The Long Haul

Okay, so I’m finally getting around to posting about the trip across the country. The delay in posting about it is purely because I’m a lazy slacker who sleeps away the days in a lackadaisical fashion not dissimilar to a coma patient. That, or I’ve been busy unpacking and generally want to go to bed by the time I have a chance to sit and write a blog.

The truth is probably somewhere in the middle.

I don’t have it in front of me right now (and don’t feel like trudging outside to the car to get it), but I kept a logbook of the starting mileage at the start of each day of the trip, plus departure time, date, and location. The starting times would probably be more useful if I also wrote down ending times, but c’est la vie (Emerson Lake and Palmer?). I’ll post it sometime later, for the truly curious (or truly bored… some days, there isn’t much difference). [Worth a passing note but not much more: I also keep a running logbook of date, mileage, gas, and location that I filled up at in my car. It’s not that hard a habit to get into, and being able to look back over the past 50,000 miles of your car is pretty damn cool.]

Mickey and I left Squam on Friday, seen off by Mom, Dad, and Uri. We meandered south down I-93 into the Boston area, where we grabbed I-495 out to I-90. The traffic was pretty reasonable: some slowdowns getting out of Boston, a few more slowdowns passing through Springfield and Albany, and then clear sailing into the night. After driving through a bizarre mixture of downpours and clear skies, we called it a night in Erie, PA (around 12ish hours).

The next day was fairly short. We continued on I-90 through Ohio and Indiana, stopping for the night in Chicago, to see Mickey’s parents (we again missed her brother and sister-in-law by a day… though I’ve met them all, I’ve never actually been in the same place as that whole side of the family at the same time). The trip was largely uneventful, though there was a brief period of going “How the HELL did he do that???” after driving past a tanker truck that had managed to pull a 180 and dig himself into the ground a good 4 feet (the hood was covered up to the windows). Inertia + Fluid Dynamics = BAD NEWS.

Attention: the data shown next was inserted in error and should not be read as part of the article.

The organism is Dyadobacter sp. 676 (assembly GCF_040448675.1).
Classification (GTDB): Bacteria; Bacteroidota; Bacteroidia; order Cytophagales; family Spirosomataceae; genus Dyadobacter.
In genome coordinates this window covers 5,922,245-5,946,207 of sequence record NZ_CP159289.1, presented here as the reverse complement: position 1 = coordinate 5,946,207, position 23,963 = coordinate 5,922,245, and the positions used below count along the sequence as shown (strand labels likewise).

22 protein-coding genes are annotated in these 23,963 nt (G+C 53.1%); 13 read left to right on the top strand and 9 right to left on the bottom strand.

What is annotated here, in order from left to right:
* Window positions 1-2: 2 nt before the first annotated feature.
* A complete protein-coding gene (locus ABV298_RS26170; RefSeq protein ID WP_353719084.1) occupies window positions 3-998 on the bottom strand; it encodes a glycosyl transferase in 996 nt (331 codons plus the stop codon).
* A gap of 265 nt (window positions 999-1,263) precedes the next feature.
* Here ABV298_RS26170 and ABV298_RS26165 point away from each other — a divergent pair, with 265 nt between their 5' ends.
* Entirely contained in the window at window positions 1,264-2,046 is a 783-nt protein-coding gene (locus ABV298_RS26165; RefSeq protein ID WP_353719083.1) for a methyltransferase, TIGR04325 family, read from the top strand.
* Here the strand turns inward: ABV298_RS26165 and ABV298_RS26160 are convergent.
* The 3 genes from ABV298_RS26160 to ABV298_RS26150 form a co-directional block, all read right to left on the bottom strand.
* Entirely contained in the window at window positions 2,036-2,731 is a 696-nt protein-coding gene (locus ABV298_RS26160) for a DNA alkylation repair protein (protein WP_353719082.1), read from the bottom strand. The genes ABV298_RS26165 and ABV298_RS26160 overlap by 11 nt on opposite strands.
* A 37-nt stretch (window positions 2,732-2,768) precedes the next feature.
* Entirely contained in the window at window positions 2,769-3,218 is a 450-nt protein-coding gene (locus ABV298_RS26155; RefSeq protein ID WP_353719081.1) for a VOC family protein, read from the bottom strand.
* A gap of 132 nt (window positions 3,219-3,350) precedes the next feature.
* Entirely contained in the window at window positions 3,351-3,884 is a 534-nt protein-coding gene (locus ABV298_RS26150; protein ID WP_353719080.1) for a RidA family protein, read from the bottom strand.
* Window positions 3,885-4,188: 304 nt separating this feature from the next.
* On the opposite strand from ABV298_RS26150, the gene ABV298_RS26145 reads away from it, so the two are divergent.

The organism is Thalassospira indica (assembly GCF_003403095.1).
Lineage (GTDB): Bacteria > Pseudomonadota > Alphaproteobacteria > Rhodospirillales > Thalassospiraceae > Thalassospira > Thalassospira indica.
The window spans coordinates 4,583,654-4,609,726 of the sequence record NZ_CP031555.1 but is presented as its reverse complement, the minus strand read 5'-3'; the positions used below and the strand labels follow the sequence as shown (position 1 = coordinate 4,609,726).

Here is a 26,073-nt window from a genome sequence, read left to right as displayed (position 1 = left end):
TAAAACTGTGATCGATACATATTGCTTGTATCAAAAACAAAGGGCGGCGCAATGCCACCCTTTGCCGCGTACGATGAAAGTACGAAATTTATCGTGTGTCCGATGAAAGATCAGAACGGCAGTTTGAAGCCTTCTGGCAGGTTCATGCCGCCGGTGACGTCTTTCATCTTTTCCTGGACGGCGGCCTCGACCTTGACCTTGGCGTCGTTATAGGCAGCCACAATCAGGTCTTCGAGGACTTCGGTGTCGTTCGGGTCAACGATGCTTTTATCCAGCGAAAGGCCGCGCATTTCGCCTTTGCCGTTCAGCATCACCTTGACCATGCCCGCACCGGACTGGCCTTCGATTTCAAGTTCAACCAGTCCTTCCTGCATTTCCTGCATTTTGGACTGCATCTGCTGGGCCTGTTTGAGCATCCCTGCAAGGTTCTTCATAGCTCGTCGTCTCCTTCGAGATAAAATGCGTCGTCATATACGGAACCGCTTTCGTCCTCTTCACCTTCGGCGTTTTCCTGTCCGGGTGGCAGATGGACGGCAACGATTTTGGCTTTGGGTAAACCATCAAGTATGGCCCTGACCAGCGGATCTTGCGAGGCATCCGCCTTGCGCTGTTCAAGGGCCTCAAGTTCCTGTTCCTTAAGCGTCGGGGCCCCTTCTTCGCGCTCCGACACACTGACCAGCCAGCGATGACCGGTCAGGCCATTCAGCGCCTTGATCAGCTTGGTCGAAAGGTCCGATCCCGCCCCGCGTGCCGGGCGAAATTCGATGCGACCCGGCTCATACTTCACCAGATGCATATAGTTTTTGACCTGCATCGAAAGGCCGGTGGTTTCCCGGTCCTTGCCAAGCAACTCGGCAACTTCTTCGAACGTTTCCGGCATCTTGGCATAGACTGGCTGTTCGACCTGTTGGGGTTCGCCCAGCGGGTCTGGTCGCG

While in Chicago, we went up to the Baha’i House of Worship in Wilmette, IL, and wandered the gardens and the bookstore for a while. I got some pretty decent shots, which I’ll post sometime soon (probably once I have a connection of my own). I also picked up a few pieces of Baha’i literature (my father-in-law got me a really nice early-holiday present: a nice hardcover edition of The Dawnbreakers), including The Secret of Divine Civilization by Abdul’Baha (which I’m looking forward to reading). I also picked up a really nifty pendant that acts like a mood-ring (the pendant is of the ringstone symbol).

After eating some tasty Chicago-style pizza (TRUE Chicago style) and visiting with her parents for the night, Mickey and I headed west along I-94, stopping in Minnesota (one of the last two northern states I needed) to visit her friend Brian. We tried out a Thai place down the street from Brian’s, and were well pleased with the result. Not too surprising: Thai food is yummy.

Of course, we didn’t actually STOP in Minneapolis. We continued on into the night, finally stopping around midnight out in Jamestown, North Dakota (the last northern state I needed to visit, woo! Well, other than Alaska, but that’s going to need a special trip). We floated in the hot tub at the hotel for a while (mmm, such a good thing), and then went to bed, waking up early the next morning (timezone shifts are a good thing!), and drove for the entire day, stopping a few times to take pictures of random stuff (again, I’ll post at least some of it soon), such as HUGE fields of sunflowers, and also shots of the forest fires in Montana.

Speaking of the forest fires in Montana, yes, we drove right through them. The smoke started around the foothills (the eastern third of the state is flat, in case you didn’t know), and ranged in thickness as we continued through the state, until we stopped in Missoula. You couldn’t see the sky the smoke was so thick, and it left a nasty aftertaste in my mouth in the morning. I know that might seem a minor thing compared to the level of devastation the fires are/were doing out there, and I by no means wish to belittle it. It’s just.. well, that’s just the way it was, I suppose. It will be interesting to go back to Glacier in a year or two and compare it to when I was there before the fire. Last I heard, the park was actually closed down, the fires were so bad.